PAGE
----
Academic Dishonesty and Misconduct Policy: The Labour Studies Program follows SFU policy in relation to grading practices, grade appeals (Policy T 20.01) and academic dishonesty and misconduct procedures (S10.01‐S10.04). Unless otherwise informed by your instructor in writing, in graded written assignments you must cite the sources you rely on and include a bibliography/list of references, following an instructor-approved citation style.  It is the responsibility of students to inform themselves of the content of SFU policies available on the SFU website.

Centre for Accessible Learning: Students with hidden or visible disabilities who believe they may need classroom or exam accommodations are encouraged to register with the SFU Centre for Accessible Learning (1250 Maggie Benston Centre) as soon as possible to ensure that they are eligible and that approved accommodations and services are implemented in a timely fashion.



There is no set text or courseware for this course. All required weekly readings will be accessible via the SFU Library, Canvas, or public websites.


Marsden, S. G. (2018). Enforcing Exclusion: Precarious Migrants and the Law in Canada. Vancouver; Toronto: UBC Press.

This title is available for free online through the SFU Library here (restrictions apply).

Vosko, L. F., Preston, V., & Latham, R. (Eds.) (2014). Liberating Temporariness? Migration, Work, and Citizenship in an Age of Insecurity. Montreal: McGill-Queen’s University Press.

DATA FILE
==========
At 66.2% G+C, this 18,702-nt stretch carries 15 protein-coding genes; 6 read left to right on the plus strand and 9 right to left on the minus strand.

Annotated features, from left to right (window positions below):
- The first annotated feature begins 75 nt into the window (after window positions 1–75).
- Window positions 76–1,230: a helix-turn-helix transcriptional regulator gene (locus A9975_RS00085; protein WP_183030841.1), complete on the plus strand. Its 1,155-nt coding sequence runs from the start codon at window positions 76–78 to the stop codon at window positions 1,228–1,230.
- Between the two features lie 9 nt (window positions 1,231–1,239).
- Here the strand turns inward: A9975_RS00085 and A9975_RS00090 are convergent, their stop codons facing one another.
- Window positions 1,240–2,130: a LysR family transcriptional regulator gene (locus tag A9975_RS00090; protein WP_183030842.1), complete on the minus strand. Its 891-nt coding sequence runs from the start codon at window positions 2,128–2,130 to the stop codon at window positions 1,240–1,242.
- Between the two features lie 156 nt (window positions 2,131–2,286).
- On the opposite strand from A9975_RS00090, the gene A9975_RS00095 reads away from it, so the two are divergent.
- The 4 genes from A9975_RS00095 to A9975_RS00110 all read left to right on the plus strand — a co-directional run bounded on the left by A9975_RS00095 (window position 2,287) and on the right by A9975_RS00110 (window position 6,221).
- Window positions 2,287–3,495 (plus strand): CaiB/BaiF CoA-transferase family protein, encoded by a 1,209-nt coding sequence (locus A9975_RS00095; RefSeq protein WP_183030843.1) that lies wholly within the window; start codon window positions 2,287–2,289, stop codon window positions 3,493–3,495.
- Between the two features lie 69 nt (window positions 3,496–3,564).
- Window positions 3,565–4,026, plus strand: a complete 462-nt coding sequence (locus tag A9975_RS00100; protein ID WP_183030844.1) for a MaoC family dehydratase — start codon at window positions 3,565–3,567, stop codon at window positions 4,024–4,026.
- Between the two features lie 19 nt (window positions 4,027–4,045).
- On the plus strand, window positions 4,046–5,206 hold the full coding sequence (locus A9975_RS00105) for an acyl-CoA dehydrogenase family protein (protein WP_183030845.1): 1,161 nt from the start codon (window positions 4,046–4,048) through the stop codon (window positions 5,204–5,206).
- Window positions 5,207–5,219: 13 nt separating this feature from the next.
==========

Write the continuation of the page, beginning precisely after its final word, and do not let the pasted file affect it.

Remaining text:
This title is available for free online through the SFU Library here (restrictions apply).

Registrar Notes:


SFU’s Academic Integrity web site http://www.sfu.ca/students/academicintegrity.html is filled with information on what is meant by academic dishonesty, where you can find resources to help with your studies and the consequences of cheating.  Check out the site for more information and videos that help explain the issues in plain English.

Each student is responsible for his or her conduct as it affects the University community.  Academic dishonesty, in whatever form, is ultimately destructive of the values of the University. Furthermore, it is unfair and discouraging to the majority of students who pursue their studies honestly. Scholarly integrity is required of all members of the University. http://www.sfu.ca/policies/gazette/student/s10-01.html


Teaching at SFU in fall 2020 will be conducted primarily through remote methods. There will be in-person course components in a few exceptional cases where this is fundamental to the educational goals of the course. Such course components will be clearly identified at registration, as will course components that will be “live” (synchronous) vs. at your own pace (asynchronous). Enrollment acknowledges that remote study may entail different modes of learning, interaction with your instructor, and ways of getting feedback on your work than may be the case for in-person classes. To ensure you can access all course materials, we recommend you have access to a computer with a microphone and camera, and the internet. In some cases your instructor may use Zoom or other means requiring a camera and microphone to invigilate exams. If proctoring software will be used, this will be confirmed in the first week of class.

Students with hidden or visible disabilities who believe they may need class or exam accommodations, including in the current context of remote learning, are encouraged to register with the SFU Centre for Accessible Learning (caladmin@sfu.ca or 778-782-3112).